An answer to a search
Daughter of toy inventor finds perfect position with Google thanks to her strong IT, media and telecoms track record
As a child, in a house filled with toys and dominated by a toy inventor for a father, Rebecca Kuei had every opportunity to let her imagination soar. It was a perfect environment for stimulating the mind and nurturing originality.
It is therefore no surprise that this habit of thinking boldly and differently has defined the life and career of Google's head of sales for Hong Kong and Taiwan.
If there is one thing about Ms Kuei, it is that she stands out. She likes to discover new things and generally stay ahead of the game.
'My father owned a toy business,' she recalled. 'He was always inventing new things. So when we were growing up, we not only had lots of things to play with, but we were also being inspired to be creative. I was being constantly stimulated to explore new and different things.'
While others take comfort in the known and the familiar, Ms Kuei likes to be adventurous. She referred to the different jobs she has had in a richly varied career.
'I have always preferred to join companies in their infancy, rather than status quo establishments,' she said. 'I feel I can bring much more incremental value to these operations and expand my horizons in the process.'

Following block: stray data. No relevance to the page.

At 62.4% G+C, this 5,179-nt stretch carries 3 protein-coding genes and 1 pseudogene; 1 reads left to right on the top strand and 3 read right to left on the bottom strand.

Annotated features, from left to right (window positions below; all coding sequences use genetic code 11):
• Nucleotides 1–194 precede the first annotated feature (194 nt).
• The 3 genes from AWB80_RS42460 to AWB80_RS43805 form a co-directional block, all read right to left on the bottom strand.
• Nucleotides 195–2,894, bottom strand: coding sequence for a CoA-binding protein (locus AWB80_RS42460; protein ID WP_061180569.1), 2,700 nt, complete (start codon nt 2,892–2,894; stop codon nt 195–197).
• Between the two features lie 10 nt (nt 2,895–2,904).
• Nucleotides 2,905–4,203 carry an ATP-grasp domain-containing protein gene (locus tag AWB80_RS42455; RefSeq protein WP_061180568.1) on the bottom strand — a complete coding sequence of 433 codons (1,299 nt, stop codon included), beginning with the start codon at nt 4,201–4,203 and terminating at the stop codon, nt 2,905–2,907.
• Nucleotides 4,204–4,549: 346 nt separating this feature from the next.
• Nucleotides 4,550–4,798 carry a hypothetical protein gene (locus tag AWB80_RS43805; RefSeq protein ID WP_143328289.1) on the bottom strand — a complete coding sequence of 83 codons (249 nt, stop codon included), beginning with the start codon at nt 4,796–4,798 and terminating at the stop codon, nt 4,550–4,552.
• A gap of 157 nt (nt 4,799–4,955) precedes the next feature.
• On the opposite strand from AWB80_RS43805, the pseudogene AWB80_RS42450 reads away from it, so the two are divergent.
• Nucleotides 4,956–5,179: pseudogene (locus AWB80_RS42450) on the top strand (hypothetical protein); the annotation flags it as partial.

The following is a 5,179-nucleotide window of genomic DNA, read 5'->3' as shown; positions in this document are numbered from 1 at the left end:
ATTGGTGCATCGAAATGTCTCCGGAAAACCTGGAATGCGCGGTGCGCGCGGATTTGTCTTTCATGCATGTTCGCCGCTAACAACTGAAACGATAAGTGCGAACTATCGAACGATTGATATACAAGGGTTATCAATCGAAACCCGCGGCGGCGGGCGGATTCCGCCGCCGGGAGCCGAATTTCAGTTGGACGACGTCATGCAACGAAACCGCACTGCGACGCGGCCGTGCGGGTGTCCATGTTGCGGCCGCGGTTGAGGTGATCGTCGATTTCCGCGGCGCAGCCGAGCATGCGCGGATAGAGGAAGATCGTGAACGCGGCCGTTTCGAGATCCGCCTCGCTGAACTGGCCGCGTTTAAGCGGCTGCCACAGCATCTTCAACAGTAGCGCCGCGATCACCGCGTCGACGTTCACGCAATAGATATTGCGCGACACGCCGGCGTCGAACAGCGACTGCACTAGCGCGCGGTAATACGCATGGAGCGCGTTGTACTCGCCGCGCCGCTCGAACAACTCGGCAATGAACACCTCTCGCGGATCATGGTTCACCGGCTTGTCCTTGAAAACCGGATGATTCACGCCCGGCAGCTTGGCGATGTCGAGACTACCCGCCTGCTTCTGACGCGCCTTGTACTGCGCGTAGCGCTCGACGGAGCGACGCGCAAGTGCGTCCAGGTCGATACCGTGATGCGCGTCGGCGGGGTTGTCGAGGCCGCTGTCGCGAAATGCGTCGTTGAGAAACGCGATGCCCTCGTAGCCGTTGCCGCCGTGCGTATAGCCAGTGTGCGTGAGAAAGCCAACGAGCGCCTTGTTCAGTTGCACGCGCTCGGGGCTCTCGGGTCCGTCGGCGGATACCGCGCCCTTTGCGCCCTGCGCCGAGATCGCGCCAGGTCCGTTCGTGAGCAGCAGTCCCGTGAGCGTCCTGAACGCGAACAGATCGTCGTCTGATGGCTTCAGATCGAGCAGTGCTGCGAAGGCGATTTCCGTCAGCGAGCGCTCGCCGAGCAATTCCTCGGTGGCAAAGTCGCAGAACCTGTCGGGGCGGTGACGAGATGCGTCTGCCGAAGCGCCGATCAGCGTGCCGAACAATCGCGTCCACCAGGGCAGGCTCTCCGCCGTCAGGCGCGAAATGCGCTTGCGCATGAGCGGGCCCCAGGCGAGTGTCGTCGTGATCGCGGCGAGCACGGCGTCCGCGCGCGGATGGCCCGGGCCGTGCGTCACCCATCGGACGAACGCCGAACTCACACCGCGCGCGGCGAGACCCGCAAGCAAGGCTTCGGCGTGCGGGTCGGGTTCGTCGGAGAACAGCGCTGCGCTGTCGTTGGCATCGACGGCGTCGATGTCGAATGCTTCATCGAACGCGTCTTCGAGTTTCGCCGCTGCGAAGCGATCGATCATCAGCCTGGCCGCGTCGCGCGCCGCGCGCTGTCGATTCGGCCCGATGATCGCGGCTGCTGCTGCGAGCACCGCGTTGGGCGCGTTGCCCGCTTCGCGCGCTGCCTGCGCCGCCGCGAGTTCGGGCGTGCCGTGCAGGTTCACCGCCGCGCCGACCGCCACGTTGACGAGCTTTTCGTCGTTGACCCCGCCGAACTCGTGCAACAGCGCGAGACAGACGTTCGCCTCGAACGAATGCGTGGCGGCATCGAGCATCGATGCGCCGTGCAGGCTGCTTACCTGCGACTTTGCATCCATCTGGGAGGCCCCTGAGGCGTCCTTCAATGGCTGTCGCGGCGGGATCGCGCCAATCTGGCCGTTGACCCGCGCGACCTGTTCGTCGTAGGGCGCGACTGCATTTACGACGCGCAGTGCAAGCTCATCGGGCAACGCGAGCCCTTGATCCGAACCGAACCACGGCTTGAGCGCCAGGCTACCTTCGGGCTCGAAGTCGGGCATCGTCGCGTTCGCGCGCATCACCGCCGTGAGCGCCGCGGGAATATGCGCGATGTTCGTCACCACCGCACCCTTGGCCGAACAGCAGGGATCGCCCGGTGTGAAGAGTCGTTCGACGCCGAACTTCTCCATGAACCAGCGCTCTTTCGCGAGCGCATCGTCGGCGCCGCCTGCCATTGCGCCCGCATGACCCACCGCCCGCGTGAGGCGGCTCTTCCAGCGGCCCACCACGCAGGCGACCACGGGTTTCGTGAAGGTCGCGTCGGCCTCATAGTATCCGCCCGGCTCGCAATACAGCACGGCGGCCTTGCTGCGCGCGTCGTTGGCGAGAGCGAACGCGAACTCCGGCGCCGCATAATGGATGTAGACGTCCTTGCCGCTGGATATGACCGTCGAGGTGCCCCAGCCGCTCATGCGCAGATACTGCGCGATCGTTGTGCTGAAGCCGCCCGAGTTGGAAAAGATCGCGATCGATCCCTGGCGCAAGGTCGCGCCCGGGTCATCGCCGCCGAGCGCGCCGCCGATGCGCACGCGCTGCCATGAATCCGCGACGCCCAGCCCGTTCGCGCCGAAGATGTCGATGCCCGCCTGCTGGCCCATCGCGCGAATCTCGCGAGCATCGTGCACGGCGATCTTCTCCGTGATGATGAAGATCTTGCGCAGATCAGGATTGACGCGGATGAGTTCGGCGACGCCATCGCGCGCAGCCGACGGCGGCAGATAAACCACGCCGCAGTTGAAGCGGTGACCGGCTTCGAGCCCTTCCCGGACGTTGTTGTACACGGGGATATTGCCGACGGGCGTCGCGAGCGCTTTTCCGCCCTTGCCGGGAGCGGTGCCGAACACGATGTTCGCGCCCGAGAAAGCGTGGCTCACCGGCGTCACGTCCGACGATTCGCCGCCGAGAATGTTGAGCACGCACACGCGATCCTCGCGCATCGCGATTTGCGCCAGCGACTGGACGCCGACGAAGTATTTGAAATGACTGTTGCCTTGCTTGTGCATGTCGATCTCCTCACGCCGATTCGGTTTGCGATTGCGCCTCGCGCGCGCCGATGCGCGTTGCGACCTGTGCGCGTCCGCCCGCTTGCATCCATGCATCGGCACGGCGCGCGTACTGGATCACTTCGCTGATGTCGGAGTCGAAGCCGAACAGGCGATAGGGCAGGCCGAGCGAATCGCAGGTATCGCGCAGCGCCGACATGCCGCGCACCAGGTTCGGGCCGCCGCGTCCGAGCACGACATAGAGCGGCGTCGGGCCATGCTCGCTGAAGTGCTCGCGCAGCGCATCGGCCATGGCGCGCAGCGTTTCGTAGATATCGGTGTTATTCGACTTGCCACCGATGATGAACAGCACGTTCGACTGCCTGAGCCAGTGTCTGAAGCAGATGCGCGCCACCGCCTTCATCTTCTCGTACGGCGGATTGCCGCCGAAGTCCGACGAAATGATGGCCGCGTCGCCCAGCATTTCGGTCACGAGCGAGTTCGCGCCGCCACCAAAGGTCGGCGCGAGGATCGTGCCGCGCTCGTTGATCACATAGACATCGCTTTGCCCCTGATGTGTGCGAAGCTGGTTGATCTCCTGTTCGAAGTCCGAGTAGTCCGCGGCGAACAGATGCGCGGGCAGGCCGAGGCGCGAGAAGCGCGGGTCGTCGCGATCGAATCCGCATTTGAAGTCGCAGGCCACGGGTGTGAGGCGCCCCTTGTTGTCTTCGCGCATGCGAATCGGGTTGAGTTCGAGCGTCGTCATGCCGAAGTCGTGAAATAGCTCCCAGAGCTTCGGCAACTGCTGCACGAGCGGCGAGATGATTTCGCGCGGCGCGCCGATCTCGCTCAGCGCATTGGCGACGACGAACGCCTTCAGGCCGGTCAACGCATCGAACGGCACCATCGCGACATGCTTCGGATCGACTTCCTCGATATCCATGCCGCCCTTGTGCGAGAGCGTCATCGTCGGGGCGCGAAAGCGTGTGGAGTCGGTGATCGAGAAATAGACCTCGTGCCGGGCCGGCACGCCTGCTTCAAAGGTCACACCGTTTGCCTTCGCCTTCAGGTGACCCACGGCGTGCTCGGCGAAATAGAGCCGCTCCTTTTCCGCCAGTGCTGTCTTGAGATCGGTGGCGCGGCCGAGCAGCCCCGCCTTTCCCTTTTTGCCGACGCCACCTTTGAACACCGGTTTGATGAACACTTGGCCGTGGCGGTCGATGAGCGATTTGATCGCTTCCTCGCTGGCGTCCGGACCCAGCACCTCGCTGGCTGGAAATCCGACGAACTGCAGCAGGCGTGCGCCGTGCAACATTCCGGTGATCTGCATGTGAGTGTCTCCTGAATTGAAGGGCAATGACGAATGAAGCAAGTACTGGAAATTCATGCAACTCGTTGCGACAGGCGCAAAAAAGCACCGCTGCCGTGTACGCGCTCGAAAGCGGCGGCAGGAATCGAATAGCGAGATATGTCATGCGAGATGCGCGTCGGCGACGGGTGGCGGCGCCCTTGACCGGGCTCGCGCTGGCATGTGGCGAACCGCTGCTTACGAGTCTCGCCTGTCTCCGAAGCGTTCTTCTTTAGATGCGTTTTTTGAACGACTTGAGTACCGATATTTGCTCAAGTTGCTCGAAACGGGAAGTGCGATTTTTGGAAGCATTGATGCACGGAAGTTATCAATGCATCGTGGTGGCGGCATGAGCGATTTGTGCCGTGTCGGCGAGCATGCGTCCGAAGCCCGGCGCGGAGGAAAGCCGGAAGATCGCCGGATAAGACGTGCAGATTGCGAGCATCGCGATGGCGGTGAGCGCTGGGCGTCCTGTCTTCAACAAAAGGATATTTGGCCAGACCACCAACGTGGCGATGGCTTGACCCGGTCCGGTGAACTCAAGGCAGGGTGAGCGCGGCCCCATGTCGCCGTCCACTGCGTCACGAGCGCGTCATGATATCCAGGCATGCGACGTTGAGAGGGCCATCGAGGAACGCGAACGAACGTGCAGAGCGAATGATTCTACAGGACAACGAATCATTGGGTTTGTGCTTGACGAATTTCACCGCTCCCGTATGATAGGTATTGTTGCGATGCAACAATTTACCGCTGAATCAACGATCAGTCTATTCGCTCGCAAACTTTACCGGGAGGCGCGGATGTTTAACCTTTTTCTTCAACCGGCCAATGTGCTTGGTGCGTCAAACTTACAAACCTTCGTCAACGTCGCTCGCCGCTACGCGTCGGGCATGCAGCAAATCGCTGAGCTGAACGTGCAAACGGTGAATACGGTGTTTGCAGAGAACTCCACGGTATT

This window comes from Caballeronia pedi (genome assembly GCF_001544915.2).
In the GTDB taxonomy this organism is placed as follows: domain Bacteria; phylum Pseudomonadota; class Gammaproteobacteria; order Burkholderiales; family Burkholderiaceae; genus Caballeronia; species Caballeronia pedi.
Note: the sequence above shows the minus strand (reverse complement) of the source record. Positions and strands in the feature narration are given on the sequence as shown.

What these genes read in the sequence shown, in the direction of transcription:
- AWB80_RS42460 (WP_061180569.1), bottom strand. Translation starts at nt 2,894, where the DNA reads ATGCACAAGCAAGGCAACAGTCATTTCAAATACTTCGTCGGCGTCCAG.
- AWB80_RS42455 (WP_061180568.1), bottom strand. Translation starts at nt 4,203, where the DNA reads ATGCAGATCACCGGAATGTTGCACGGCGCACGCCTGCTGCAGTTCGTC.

Google's liberal corporate environment is well suited to someone like Ms Kuei.
The senior executive joined Google late last year, at a time when it was establishing its marketing presence in Hong Kong and Taiwan. Ms Kuei has played a big role in helping to set up the company's Asia base. She shuttles back and forth between Taiwan and Hong Kong, overseeing a sales team that promotes Google to businesses in the region.
Ms Kuei's day is spent forging business alliances with advertisers and telecommunications providers, portal operators and technology firms.
She is expert at translating Google into everyday language. Her mandate is to sell to advertisers the power and business potential of one of the world's biggest online answer machines.
'One of my strengths is the ability to articulate complex technology and explain it to the layman, while clarifying our vision to users and potential partners,' Ms Kuei said.